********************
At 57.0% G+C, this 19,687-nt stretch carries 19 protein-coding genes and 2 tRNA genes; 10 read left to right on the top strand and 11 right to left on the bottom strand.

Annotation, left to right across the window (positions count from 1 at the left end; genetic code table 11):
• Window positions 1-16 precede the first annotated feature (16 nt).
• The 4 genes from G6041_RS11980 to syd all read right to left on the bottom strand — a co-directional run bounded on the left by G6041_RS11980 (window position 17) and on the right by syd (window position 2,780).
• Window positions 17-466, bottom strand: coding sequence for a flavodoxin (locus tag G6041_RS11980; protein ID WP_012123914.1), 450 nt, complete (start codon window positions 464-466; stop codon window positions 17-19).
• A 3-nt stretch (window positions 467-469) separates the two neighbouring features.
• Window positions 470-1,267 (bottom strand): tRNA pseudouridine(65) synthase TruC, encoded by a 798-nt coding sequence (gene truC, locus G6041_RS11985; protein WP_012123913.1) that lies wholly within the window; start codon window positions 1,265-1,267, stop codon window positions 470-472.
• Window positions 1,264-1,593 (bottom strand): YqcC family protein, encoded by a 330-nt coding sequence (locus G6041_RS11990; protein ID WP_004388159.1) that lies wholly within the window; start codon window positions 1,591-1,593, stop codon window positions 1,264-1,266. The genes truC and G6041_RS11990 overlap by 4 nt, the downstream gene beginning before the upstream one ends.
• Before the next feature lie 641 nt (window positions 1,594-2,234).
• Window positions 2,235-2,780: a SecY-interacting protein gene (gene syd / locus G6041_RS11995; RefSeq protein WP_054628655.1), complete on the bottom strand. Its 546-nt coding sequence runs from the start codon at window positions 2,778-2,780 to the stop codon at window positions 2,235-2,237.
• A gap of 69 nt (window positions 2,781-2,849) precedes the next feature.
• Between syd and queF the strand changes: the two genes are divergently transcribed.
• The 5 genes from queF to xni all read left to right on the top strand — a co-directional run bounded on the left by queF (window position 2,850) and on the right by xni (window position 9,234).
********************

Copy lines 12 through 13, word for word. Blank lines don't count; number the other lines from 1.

• Between syd and queF the strand changes: the two genes are divergently transcribed.
• The 5 genes from queF to xni all read left to right on the top strand — a co-directional run bounded on the left by queF (window position 2,850) and on the right by xni (window position 9,234).